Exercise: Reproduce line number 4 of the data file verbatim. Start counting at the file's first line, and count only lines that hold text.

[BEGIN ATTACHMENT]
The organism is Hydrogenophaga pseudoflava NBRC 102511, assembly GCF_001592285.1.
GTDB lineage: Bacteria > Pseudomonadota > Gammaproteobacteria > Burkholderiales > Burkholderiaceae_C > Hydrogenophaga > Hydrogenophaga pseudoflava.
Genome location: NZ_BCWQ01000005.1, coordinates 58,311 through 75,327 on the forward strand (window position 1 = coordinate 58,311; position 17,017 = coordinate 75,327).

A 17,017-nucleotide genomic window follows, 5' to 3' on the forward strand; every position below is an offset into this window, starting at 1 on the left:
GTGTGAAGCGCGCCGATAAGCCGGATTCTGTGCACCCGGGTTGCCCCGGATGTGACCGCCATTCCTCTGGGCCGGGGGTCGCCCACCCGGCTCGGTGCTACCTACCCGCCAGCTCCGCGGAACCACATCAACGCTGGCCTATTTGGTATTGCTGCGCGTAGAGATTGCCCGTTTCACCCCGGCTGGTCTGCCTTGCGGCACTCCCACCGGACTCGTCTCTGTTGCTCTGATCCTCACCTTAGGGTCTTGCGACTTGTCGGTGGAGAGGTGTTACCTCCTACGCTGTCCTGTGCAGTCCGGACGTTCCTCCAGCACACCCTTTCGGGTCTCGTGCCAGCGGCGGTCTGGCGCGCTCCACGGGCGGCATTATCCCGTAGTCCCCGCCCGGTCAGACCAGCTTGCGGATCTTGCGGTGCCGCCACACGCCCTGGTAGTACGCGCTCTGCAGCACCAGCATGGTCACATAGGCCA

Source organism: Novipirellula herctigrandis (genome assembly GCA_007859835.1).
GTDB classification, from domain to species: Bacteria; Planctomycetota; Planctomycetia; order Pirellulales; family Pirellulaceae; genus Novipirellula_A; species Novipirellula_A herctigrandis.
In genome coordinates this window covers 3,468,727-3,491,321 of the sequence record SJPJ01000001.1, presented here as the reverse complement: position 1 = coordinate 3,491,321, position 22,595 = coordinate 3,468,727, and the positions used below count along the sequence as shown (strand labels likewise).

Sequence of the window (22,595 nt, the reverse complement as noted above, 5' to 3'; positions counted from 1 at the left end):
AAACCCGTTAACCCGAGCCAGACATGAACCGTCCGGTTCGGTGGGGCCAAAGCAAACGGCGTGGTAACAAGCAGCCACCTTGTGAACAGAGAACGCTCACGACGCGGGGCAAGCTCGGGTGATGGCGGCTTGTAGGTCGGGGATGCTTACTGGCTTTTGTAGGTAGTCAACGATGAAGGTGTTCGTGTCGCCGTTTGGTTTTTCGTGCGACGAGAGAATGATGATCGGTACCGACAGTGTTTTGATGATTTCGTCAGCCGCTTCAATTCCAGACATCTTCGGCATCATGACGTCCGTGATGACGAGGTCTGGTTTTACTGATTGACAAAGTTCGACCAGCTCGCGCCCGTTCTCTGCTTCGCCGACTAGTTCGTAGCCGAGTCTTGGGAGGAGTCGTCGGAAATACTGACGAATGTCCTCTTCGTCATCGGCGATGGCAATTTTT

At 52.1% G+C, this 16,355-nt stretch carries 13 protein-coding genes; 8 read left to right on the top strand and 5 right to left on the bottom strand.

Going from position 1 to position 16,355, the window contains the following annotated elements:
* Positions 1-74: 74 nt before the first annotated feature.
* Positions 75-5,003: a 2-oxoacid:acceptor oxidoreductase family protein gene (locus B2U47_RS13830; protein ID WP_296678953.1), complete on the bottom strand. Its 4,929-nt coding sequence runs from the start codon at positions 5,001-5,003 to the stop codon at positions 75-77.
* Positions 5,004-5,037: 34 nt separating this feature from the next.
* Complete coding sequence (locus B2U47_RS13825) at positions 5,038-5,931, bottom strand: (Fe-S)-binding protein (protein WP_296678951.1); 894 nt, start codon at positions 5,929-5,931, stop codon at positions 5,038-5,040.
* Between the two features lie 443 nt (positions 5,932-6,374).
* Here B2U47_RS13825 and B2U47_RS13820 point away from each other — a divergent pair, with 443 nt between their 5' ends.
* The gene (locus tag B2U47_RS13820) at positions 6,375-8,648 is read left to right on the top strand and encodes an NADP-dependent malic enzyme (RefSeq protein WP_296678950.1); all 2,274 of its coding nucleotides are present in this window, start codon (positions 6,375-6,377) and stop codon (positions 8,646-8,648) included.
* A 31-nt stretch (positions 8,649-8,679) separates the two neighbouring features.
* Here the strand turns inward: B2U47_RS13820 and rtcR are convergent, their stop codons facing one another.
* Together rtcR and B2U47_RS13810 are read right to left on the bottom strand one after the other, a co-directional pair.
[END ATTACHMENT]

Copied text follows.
A 17,017-nucleotide genomic window follows, 5' to 3' on the forward strand; every position below is an offset into this window, starting at 1 on the left: